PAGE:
Only 1 in 4 patients with ESRD in Georgia referred for kidney transplant evaluation

Only 1 in 4 patients with ESRD in Georgia referred for kidney transplant evaluation

Only about one in four patients with end-stage renal disease in Georgia were referred for kidney transplant evaluation within 1 year of starting dialysis between 2005 and 2011, although there was substantial variability in referral among dialysis facilities, according to a study in the August 11 issue of JAMA. [More]
Case Western Reserve awarded federal grant for nutritious food access study

Case Western Reserve awarded federal grant for nutritious food access study

The National Institutes of Health (NIH) has awarded $2.3 million to Case Western Reserve to lead a collaborative study of how changes in food options affect residents' nutritional choices and health over time. [More]
Einstein and Montefiore researchers receive $1.2 million grant to advance spinal cord injury research

Einstein and Montefiore researchers receive $1.2 million grant to advance spinal cord injury research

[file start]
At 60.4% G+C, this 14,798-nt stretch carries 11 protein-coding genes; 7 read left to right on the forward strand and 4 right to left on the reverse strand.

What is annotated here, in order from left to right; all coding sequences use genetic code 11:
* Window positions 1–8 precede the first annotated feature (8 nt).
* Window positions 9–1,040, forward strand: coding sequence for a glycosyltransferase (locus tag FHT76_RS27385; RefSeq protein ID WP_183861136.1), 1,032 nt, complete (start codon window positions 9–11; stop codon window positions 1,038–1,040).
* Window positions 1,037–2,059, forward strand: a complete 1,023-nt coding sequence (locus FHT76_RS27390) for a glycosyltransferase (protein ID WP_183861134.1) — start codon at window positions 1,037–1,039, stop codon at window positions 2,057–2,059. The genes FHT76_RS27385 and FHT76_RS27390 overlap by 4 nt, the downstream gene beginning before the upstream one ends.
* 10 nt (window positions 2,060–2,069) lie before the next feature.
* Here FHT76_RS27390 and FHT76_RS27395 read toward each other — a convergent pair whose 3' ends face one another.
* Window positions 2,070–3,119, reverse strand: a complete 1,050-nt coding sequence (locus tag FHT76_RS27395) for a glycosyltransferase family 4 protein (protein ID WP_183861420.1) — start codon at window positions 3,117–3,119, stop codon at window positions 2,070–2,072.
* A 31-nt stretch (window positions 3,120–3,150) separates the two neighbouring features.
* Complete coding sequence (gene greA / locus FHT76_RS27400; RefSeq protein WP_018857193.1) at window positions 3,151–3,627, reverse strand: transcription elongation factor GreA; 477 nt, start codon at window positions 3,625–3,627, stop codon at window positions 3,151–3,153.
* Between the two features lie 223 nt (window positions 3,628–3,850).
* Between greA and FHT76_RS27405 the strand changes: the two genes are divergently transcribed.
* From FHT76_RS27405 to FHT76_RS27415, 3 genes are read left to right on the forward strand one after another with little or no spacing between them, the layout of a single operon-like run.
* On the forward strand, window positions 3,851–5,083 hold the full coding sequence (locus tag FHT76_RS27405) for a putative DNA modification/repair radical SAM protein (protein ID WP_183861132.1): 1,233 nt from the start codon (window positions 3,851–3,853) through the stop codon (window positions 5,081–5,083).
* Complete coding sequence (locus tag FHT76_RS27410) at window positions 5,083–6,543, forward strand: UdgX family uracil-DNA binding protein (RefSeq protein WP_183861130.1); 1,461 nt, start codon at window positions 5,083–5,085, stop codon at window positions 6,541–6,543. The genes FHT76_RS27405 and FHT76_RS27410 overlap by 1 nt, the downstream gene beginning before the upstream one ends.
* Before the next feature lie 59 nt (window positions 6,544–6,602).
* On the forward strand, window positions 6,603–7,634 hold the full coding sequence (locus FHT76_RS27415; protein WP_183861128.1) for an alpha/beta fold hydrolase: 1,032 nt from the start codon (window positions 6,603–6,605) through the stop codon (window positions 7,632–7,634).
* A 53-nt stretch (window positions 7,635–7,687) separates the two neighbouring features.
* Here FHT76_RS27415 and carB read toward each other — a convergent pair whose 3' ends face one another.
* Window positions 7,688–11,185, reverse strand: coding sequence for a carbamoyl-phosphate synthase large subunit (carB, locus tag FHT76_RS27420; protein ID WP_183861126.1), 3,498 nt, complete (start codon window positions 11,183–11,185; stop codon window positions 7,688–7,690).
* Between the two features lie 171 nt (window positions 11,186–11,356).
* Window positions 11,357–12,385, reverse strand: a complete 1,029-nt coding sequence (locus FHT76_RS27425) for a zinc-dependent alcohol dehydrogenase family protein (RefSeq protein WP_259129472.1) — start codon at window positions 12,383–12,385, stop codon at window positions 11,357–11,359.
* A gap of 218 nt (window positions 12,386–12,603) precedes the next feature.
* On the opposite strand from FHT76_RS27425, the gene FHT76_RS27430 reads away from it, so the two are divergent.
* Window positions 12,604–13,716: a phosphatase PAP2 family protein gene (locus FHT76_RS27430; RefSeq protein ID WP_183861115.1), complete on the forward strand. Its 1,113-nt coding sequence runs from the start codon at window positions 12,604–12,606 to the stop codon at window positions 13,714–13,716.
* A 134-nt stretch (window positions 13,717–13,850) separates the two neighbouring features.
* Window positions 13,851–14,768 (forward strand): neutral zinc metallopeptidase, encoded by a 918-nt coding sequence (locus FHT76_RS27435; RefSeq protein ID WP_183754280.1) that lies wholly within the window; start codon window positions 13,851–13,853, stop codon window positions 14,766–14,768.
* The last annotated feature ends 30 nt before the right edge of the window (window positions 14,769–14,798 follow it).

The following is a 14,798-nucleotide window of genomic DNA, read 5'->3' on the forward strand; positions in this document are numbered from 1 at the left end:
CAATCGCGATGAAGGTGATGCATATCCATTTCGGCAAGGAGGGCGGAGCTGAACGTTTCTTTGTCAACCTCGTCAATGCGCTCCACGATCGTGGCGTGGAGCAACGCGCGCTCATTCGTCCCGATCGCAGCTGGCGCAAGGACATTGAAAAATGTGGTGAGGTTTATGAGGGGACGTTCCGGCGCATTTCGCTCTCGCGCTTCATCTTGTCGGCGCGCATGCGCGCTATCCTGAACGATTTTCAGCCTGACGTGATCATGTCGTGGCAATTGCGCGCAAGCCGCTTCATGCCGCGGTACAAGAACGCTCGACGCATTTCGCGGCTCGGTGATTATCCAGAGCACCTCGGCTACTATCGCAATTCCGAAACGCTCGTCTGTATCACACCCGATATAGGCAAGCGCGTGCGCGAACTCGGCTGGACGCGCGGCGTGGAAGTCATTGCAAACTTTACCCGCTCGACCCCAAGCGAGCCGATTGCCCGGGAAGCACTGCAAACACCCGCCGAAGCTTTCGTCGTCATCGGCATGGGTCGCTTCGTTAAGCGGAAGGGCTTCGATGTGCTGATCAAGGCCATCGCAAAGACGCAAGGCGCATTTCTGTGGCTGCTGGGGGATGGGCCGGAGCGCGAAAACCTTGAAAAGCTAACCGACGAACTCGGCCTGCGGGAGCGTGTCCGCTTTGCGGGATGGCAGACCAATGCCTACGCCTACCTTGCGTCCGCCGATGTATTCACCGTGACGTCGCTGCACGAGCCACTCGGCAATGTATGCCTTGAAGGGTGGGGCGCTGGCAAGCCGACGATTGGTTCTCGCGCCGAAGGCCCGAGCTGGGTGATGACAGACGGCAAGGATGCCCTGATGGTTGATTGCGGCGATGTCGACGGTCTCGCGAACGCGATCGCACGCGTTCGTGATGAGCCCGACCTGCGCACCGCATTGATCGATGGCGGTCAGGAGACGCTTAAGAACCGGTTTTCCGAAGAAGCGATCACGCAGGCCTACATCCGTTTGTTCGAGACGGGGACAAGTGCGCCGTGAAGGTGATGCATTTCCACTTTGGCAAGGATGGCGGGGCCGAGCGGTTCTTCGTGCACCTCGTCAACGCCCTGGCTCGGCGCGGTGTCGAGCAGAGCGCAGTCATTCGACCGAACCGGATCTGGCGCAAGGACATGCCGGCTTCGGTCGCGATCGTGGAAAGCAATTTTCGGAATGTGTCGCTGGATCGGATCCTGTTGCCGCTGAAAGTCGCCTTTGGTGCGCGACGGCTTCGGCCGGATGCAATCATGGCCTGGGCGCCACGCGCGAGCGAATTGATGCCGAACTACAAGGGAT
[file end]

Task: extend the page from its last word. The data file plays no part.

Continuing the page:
Researchers at Albert Einstein College of Medicine and Montefiore Health System have received a $1.2 million grant from New York State to advance their promising technology for treating paralysis and other effects of spinal cord injuries (SCI). [More]
Capital Impact Partners provides $27.5 million in financing to support underserved communities

Capital Impact Partners provides $27.5 million in financing to support underserved communities

Capital Impact Partners announced today that it provided nearly $27.5 million in financing to projects delivering social impact for underserved communities across the U.S. during the second quarter of 2015. These projects are expected to increase access to health care services, dignified aging options, healthy food, and education for low-income people in seven states, while also creating nearly 250 jobs. [More]
amfAR releases recommendations to help U.S. states to achieve goals of National HIV/AIDS Strategy